Faithlife Sermons

I'm looking to Jesus - Job series

Sermon  •  Submitted
0 ratings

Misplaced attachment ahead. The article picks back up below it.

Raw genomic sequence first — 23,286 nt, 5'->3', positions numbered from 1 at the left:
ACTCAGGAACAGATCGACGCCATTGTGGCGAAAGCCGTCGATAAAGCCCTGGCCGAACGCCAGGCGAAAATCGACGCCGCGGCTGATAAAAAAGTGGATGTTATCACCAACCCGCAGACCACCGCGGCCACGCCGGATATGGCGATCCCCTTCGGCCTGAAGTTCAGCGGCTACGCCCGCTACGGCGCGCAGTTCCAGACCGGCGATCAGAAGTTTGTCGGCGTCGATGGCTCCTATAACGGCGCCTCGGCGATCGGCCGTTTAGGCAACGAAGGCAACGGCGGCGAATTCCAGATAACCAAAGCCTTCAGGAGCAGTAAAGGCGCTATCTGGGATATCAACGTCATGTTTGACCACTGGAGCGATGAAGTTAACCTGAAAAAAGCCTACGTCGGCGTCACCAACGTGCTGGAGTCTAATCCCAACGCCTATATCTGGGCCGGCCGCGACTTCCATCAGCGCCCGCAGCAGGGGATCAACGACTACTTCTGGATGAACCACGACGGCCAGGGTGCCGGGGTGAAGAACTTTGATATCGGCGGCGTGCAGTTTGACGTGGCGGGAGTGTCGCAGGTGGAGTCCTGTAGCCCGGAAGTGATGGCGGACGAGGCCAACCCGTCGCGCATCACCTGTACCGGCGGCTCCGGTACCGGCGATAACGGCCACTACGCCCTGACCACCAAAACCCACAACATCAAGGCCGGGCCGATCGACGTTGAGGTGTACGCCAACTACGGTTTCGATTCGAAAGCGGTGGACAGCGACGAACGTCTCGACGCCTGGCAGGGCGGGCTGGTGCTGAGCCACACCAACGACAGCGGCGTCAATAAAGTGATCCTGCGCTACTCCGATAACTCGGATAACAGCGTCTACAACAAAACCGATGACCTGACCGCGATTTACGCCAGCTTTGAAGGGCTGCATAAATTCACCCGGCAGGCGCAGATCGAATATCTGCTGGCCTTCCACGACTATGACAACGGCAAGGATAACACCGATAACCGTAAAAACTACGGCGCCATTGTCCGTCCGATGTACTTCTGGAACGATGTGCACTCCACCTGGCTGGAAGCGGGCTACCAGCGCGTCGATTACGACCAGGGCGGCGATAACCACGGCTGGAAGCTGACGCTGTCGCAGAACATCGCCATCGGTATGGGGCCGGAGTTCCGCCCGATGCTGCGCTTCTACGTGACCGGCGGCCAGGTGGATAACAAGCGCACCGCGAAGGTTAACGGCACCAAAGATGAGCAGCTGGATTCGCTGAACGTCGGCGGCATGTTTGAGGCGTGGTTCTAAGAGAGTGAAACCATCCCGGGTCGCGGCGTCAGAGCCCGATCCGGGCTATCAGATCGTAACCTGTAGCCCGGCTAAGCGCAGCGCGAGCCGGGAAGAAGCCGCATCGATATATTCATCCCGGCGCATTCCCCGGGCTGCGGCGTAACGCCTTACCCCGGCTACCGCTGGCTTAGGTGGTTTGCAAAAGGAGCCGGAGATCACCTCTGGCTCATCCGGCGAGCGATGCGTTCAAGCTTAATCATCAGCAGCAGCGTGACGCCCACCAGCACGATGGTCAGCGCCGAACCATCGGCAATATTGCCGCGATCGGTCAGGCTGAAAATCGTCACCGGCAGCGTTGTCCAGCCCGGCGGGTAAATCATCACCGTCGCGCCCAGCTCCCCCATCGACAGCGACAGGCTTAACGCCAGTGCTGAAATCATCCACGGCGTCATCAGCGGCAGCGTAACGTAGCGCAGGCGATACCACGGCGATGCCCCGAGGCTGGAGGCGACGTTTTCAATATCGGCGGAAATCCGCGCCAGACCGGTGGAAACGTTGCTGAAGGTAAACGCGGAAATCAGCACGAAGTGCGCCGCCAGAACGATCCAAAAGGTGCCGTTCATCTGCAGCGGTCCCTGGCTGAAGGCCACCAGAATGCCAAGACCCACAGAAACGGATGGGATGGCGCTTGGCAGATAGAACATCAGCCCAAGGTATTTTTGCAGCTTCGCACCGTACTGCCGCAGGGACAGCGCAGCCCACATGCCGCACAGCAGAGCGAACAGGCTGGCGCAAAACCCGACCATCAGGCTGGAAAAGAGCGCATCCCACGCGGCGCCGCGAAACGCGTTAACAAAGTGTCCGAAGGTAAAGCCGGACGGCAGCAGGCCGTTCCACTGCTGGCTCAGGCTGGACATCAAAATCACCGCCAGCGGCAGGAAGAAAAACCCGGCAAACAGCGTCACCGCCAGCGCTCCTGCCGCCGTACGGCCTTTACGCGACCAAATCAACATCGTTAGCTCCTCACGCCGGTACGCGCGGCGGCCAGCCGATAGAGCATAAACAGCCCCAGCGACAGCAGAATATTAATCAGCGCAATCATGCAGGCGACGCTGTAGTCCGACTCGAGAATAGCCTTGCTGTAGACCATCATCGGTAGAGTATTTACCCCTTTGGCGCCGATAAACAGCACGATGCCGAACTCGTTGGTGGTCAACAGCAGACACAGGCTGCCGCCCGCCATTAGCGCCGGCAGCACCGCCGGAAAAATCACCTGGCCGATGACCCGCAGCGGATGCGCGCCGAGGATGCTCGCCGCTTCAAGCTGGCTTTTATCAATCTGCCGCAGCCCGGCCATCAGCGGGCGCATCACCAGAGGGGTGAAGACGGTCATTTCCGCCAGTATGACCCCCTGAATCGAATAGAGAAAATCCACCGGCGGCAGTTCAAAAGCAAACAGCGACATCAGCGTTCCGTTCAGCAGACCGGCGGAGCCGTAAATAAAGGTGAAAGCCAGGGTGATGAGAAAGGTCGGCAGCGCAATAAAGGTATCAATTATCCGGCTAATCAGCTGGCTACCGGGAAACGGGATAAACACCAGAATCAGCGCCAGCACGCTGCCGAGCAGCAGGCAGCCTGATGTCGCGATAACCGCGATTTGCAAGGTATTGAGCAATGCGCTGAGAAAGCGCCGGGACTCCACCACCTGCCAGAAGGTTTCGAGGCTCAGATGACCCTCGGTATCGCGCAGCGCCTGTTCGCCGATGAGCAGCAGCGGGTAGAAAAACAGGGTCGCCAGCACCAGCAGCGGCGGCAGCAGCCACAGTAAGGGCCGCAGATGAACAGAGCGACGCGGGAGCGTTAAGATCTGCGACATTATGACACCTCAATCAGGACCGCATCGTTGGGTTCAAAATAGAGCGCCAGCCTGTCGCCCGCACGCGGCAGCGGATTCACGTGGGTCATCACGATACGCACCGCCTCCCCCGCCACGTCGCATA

Sermon Tone Analysis
View more →
I’m Looking to Jesus

| ______________________Job 16:9-21----